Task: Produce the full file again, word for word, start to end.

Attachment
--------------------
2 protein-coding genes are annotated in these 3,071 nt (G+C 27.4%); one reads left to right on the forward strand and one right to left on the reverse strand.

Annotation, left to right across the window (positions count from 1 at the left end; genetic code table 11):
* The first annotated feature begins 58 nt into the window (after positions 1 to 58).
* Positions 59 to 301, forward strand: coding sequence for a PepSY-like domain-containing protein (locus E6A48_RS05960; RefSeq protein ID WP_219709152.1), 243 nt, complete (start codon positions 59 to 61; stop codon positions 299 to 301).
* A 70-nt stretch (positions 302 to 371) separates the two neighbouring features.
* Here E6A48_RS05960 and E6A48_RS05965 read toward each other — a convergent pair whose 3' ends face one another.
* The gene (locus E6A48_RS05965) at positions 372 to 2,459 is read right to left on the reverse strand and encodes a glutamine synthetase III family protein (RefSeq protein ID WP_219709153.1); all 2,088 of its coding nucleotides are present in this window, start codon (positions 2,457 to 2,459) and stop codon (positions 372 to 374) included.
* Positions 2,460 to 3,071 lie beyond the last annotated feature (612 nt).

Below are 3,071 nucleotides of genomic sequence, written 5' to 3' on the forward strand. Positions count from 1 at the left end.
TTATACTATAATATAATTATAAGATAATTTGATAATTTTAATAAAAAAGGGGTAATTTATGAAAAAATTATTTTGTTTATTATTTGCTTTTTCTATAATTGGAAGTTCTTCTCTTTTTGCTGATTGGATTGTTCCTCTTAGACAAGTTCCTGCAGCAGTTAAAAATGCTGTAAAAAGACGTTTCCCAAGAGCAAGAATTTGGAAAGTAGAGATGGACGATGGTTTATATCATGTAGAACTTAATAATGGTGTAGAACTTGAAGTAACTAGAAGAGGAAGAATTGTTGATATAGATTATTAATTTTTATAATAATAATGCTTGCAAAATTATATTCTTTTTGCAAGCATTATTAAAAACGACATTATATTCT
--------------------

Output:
2 protein-coding genes are annotated in these 3,071 nt (G+C 27.4%); one reads left to right on the forward strand and one right to left on the reverse strand.

Annotation, left to right across the window (positions count from 1 at the left end; genetic code table 11):
* The first annotated feature begins 58 nt into the window (after positions 1 to 58).
* Positions 59 to 301, forward strand: coding sequence for a PepSY-like domain-containing protein (locus E6A48_RS05960; RefSeq protein ID WP_219709152.1), 243 nt, complete (start codon positions 59 to 61; stop codon positions 299 to 301).
* A 70-nt stretch (positions 302 to 371) separates the two neighbouring features.
* Here E6A48_RS05960 and E6A48_RS05965 read toward each other — a convergent pair whose 3' ends face one another.
* The gene (locus E6A48_RS05965) at positions 372 to 2,459 is read right to left on the reverse strand and encodes a glutamine synthetase III family protein (RefSeq protein ID WP_219709153.1); all 2,088 of its coding nucleotides are present in this window, start codon (positions 2,457 to 2,459) and stop codon (positions 372 to 374) included.
* Positions 2,460 to 3,071 lie beyond the last annotated feature (612 nt).

Below are 3,071 nucleotides of genomic sequence, written 5' to 3' on the forward strand. Positions count from 1 at the left end.
TTATACTATAATATAATTATAAGATAATTTGATAATTTTAATAAAAAAGGGGTAATTTATGAAAAAATTATTTTGTTTATTATTTGCTTTTTCTATAATTGGAAGTTCTTCTCTTTTTGCTGATTGGATTGTTCCTCTTAGACAAGTTCCTGCAGCAGTTAAAAATGCTGTAAAAAGACGTTTCCCAAGAGCAAGAATTTGGAAAGTAGAGATGGACGATGGTTTATATCATGTAGAACTTAATAATGGTGTAGAACTTGAAGTAACTAGAAGAGGAAGAATTGTTGATATAGATTATTAATTTTTATAATAATAATGCTTGCAAAATTATATTCTTTTTGCAAGCATTATTAAAAACGACATTATATTCT